Cross country (XC) mountain biking is a form of mountain biking that is performed on paths consisting of forrest paths, smooth roads, singletrack, and paved roads connecting trails. XC biking emphasizes endurance above technical skill.
What Precisely Is XC Mountain Biking?
XC mountain biking is defined by the very terrain that it covers. XC riding focuses more on the endurance and distance of the ride vs the difficulty of the terrain it covers.
In XC riding, the focus is mostly on completing the course as quickly as possible rather than seeking out the most adventurous route. Typically, cross-country routes are forrest paths, smooth fireroads, paved paths, singletrack or doubletrack paths. Generally speaking they are smooth enough paths you could almost use a hardtail mountain bike for it.
What Are The Types of XC Races?
Cross country races run very differently than normal downhill mountain bike (DMB) races. In the downhill races, each rider has an individual run that is timed. In cross country races, racers usually start at staggered times and all race concurrently.
Even within Cross country racing that is a subset of mountain bike races, there are specialized cross-country races.
- Cross Country Eliminator (XCE) races where the last people who cross the line are eliminated.
- Cross Country Olympic (XCO) races where times to complete a short circuit are compared.
- Cross Country Marathon (XCM) races where individual races compete to get the best time for an extended length, usually at least 25 miles. Typically in the US these are longer than 62 miles.
What Trails and Paths Do XC Riders Use?
Despite seeming like they are closer to road bikers, cross-country riders do in fact ride trails. The trains they ride are typically anywhere between singletrack paths to fire roads. Cross country riders generally prefer twisty paths, hills, and occasional jumps. The paths are generally pretty mild. Cross country riders ride on everything from short, hard races to longer endurance races.
The difference between downhill or trail riders and cross-country riders is that trail riders generally prefer more adrenaline-inducing adventures like jumps, drops, and rocks. Cross country riders are more apt to race each other up hills or a certain distance for the quickest times.
So generally XC riders use the more mild trail paths.
What Equipment DO XC Riders Use?
This is where you see some separation between the different mountain bike types.
Cross country bikes tend to be among the lightest bikes since the path isn’t as rough. They usually have suspension forks in the front that allow up to around 4 inches of travel total. The rear suspension may be like a hardtail and have zero suspension travel or it may also have up to around 4 inches of suspension travel.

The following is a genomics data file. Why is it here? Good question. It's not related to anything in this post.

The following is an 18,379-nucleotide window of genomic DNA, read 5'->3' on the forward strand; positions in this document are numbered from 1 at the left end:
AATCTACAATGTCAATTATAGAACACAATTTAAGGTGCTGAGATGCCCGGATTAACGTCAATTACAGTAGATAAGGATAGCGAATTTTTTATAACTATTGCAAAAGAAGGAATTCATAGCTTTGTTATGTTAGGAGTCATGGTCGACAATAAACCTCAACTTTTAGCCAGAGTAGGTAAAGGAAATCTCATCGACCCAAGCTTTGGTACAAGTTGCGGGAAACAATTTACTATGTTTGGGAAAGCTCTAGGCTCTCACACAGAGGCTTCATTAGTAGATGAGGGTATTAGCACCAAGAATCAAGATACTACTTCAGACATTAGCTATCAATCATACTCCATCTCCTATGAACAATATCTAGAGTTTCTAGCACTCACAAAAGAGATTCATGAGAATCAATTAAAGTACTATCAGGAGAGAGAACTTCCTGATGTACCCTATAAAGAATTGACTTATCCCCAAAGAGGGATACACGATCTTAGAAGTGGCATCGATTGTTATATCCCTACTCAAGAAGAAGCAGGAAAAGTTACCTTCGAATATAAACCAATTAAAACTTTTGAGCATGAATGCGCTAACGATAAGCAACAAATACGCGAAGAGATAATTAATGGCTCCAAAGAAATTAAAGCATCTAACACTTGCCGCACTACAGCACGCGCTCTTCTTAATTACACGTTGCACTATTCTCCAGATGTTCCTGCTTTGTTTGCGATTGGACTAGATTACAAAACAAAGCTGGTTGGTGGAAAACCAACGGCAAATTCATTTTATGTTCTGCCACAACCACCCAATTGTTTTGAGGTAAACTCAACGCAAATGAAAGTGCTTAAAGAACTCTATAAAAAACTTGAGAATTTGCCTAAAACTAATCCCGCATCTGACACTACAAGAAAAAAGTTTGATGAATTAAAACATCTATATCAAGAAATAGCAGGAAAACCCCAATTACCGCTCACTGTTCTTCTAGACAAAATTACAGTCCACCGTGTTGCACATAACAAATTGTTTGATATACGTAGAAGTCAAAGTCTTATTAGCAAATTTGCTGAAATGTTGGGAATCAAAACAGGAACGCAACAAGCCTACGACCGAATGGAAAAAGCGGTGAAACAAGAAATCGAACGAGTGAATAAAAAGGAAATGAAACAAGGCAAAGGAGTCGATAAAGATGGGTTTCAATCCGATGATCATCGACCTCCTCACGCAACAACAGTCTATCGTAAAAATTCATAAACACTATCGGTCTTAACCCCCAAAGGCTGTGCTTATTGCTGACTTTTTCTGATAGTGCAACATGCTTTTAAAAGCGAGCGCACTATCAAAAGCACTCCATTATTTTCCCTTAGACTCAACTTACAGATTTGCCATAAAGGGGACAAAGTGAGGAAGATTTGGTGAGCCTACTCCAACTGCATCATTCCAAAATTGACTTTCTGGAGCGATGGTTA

Because cross country riders go for speed, they tend to travel a bit less upright than downhill mountain bikers and the geometry of the frame reflects this.
Generally wheels sizes are 29 inches for cross country bikes. Most mountain bikes at this point are 29 inches in wheel sizes as well. What makes the cross-country tires different is that they are skinnier than their downhill mountain bike tire cousins. Most times cross country tires are under 2.2 inches in width.
There are lots of options you can do from tire size to seat height on an XC mountain bike, but the key is to make sure you pick the right size mountain bike and dial it in so you can get the best use from it.
XC Mountain Bikes vs Downhill Mountain Bikes
When you look at XC bikes vs tail bikes, cross country bikes have a different purpose than the downhill bikes.
Cross country riders ride over fairly smooth paths so they don’t need the same suspension systems, but they do go for fastest times so the need to be more streamlined means the frames angle down the riders a bit more.
Seat posts are a bit different between the two types of bikes as well. Generally cross country bikes have aluminum posts for the seat vs the dropper posts that downhill bikes have.
Conclusion on XC Mountain Biking
Generally speaking, cross country mountain biking is just mountain biking on smoother trails but at higher speeds. What type of biking you choose whether it is cross country or downhill really comes down to what type of biking you find interesting. In fact, many riders avidly ride both types of races for the different challenges that they face.
Either way, mountain biking is a great sport and cross country is a great way to get into it with more predictable trails. You get amazing exercise as a byproduct and the health benefits are second to none.
Just remember to be prepared for your biking by bringing things like a first aid kit and a bike toolset.